Author + information
- Received February 23, 1993
- Revision received July 8, 1993
- Accepted July 12, 1993
- Published online December 1, 1993.
- David H. Fitchett, MD∗
- ↵∗Address for correspondence: Dr. David H. Fitchett, Room M4.64, Royal Victoria Hospital, 687 Pine Avenue West, Montreal, Quebec, H3A 1A1 Canada.
Objectives. This study was performed to evaluate the use of synthesized ascending aorta pressure, calculated from femoral artery pressure using an aortofemoral transfer function, in the assessment of aortic valve stenosis.
Background. Measurement of an accurate aortic valve gradient in patients with aortic stenosis often requires simultaneous recordings of ascending aorta and left ventricular pressures. The use of femoral artery pressure is considered to be a poor substitute for ascending aorta pressure. However, the aortic pressure wave can be calculated from the femoral artery pressure if the aortofemoral transfer function has been determined.
Method. Femoral artery pressure from the side arm of an introducer sheath and ascending aorta pressure are recorded simultaneously and the data stored in a personal computer. An aortofemoral transfer function is determined from the ratio of the Fourier components of aortic and femoral pressures. Left ventricular and femoral artery pressures are then recorded. Using the previously determined transfer function, the simultaneous ascending aorta pressure is calculated from the femoral pressure.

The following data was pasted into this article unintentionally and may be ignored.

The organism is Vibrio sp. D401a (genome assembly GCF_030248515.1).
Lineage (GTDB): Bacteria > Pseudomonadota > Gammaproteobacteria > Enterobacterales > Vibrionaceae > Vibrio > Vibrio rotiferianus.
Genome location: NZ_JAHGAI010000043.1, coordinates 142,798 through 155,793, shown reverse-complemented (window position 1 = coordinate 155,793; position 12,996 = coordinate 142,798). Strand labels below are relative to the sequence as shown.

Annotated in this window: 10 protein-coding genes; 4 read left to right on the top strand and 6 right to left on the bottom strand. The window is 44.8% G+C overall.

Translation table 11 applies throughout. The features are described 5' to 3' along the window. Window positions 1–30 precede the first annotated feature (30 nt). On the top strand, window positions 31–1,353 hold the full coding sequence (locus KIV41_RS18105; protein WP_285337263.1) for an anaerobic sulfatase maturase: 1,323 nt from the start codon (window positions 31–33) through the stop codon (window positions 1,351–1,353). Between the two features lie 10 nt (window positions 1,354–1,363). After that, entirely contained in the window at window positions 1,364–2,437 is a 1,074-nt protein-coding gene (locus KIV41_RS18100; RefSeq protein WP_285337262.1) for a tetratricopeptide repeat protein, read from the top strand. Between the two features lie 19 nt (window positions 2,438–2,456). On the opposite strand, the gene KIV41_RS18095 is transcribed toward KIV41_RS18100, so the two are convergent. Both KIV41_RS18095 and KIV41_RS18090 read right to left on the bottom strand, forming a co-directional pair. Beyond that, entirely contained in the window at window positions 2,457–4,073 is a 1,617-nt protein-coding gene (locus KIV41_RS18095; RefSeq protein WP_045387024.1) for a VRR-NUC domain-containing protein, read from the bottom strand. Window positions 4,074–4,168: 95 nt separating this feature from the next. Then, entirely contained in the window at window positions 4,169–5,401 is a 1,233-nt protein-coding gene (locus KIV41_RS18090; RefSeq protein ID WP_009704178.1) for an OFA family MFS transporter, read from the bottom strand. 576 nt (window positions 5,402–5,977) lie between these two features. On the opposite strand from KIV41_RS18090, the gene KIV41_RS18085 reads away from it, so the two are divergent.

Results. Ascending aorta pressure waveforms estimated from femoral artery pressure closely resembled the simultaneously recorded ascending aorta pressure. Mean aortic valve gradients calculated from the synthesized aortic pressure correlated well with the gradient measured from direct recordings of aortic pressure (r = 0.98). There was also a good relation between valve areas (r = 0.93) and valve resistances (r = 0.98) calculated using the two methods.
Conclusions. Using current computer technology, accurate aortic valve gradients can be rapidly calculated using femoral artery pressure as a substitute for ascending aorta pressure. This technique will reduce the need and risks of multiple catheters to determine aortic valve gradients.
☆ This study was supported by a grant-in-aid from the Quebec Heart Foundation, Montreal.
- Received February 23, 1993.
- Revision received July 8, 1993.
- Accepted July 12, 1993.